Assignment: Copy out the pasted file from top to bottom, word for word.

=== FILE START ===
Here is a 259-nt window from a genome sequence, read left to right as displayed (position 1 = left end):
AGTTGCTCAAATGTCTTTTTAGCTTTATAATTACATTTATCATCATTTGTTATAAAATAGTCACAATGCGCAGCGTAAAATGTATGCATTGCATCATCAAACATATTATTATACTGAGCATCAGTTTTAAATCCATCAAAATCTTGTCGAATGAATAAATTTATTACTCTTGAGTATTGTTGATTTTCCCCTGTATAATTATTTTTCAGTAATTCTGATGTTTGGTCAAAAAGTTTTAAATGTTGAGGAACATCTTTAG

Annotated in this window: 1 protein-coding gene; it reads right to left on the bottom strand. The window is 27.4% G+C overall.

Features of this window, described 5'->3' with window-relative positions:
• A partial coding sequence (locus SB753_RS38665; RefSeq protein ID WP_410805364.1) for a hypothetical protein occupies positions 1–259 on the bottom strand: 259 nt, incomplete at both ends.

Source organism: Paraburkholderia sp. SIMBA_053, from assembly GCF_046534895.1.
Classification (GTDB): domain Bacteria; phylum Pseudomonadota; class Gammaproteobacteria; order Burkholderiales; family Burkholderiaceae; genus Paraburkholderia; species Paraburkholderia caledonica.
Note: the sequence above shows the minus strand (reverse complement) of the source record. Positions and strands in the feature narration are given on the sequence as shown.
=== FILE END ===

Here is a 259-nt window from a genome sequence, read left to right as displayed (position 1 = left end):
AGTTGCTCAAATGTCTTTTTAGCTTTATAATTACATTTATCATCATTTGTTATAAAATAGTCACAATGCGCAGCGTAAAATGTATGCATTGCATCATCAAACATATTATTATACTGAGCATCAGTTTTAAATCCATCAAAATCTTGTCGAATGAATAAATTTATTACTCTTGAGTATTGTTGATTTTCCCCTGTATAATTATTTTTCAGTAATTCTGATGTTTGGTCAAAAAGTTTTAAATGTTGAGGAACATCTTTAG

Annotated in this window: 1 protein-coding gene; it reads right to left on the bottom strand. The window is 27.4% G+C overall.

Features of this window, described 5'->3' with window-relative positions:
• A partial coding sequence (locus SB753_RS38665; RefSeq protein ID WP_410805364.1) for a hypothetical protein occupies positions 1–259 on the bottom strand: 259 nt, incomplete at both ends.

Source organism: Paraburkholderia sp. SIMBA_053, from assembly GCF_046534895.1.
Classification (GTDB): domain Bacteria; phylum Pseudomonadota; class Gammaproteobacteria; order Burkholderiales; family Burkholderiaceae; genus Paraburkholderia; species Paraburkholderia caledonica.
Note: the sequence above shows the minus strand (reverse complement) of the source record. Positions and strands in the feature narration are given on the sequence as shown.